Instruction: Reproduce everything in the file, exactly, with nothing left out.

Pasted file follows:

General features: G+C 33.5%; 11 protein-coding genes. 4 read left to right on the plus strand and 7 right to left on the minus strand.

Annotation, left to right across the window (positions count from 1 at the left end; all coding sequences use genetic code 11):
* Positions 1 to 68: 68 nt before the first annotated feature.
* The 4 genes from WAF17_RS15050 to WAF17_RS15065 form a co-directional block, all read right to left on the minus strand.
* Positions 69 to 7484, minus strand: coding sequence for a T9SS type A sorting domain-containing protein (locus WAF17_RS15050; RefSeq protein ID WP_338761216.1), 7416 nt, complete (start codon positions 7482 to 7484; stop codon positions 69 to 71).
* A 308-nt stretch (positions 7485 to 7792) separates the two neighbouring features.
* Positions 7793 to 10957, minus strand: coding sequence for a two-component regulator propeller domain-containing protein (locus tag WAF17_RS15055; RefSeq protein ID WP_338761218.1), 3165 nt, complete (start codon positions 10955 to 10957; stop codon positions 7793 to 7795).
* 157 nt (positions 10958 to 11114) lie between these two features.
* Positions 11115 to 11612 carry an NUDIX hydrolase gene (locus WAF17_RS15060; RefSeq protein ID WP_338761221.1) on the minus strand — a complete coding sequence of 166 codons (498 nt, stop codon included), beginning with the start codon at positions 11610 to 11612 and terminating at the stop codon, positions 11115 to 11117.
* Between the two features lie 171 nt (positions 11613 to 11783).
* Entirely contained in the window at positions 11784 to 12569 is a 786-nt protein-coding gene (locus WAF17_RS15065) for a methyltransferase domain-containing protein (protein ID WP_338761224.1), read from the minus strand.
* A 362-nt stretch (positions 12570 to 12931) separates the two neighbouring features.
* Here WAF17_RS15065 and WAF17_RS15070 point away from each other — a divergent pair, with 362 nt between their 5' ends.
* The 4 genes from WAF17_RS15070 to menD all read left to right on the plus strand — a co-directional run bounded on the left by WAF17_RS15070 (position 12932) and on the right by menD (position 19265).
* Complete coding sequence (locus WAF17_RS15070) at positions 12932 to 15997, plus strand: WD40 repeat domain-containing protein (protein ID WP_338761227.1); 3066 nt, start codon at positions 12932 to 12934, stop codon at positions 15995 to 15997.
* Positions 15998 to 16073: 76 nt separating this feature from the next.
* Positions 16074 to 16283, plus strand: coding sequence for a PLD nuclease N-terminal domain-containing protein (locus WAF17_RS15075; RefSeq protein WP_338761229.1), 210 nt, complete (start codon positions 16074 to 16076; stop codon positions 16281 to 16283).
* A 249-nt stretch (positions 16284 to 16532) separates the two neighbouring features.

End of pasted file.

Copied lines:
General features: G+C 33.5%; 11 protein-coding genes. 4 read left to right on the plus strand and 7 right to left on the minus strand.

Annotation, left to right across the window (positions count from 1 at the left end; all coding sequences use genetic code 11):
* Positions 1 to 68: 68 nt before the first annotated feature.
* The 4 genes from WAF17_RS15050 to WAF17_RS15065 form a co-directional block, all read right to left on the minus strand.
* Positions 69 to 7484, minus strand: coding sequence for a T9SS type A sorting domain-containing protein (locus WAF17_RS15050; RefSeq protein ID WP_338761216.1), 7416 nt, complete (start codon positions 7482 to 7484; stop codon positions 69 to 71).
* A 308-nt stretch (positions 7485 to 7792) separates the two neighbouring features.
* Positions 7793 to 10957, minus strand: coding sequence for a two-component regulator propeller domain-containing protein (locus tag WAF17_RS15055; RefSeq protein ID WP_338761218.1), 3165 nt, complete (start codon positions 10955 to 10957; stop codon positions 7793 to 7795).
* 157 nt (positions 10958 to 11114) lie between these two features.
* Positions 11115 to 11612 carry an NUDIX hydrolase gene (locus WAF17_RS15060; RefSeq protein ID WP_338761221.1) on the minus strand — a complete coding sequence of 166 codons (498 nt, stop codon included), beginning with the start codon at positions 11610 to 11612 and terminating at the stop codon, positions 11115 to 11117.
* Between the two features lie 171 nt (positions 11613 to 11783).
* Entirely contained in the window at positions 11784 to 12569 is a 786-nt protein-coding gene (locus WAF17_RS15065) for a methyltransferase domain-containing protein (protein ID WP_338761224.1), read from the minus strand.
* A 362-nt stretch (positions 12570 to 12931) separates the two neighbouring features.
* Here WAF17_RS15065 and WAF17_RS15070 point away from each other — a divergent pair, with 362 nt between their 5' ends.
* The 4 genes from WAF17_RS15070 to menD all read left to right on the plus strand — a co-directional run bounded on the left by WAF17_RS15070 (position 12932) and on the right by menD (position 19265).
* Complete coding sequence (locus WAF17_RS15070) at positions 12932 to 15997, plus strand: WD40 repeat domain-containing protein (protein ID WP_338761227.1); 3066 nt, start codon at positions 12932 to 12934, stop codon at positions 15995 to 15997.
* Positions 15998 to 16073: 76 nt separating this feature from the next.
* Positions 16074 to 16283, plus strand: coding sequence for a PLD nuclease N-terminal domain-containing protein (locus WAF17_RS15075; RefSeq protein WP_338761229.1), 210 nt, complete (start codon positions 16074 to 16076; stop codon positions 16281 to 16283).
* A 249-nt stretch (positions 16284 to 16532) separates the two neighbouring features.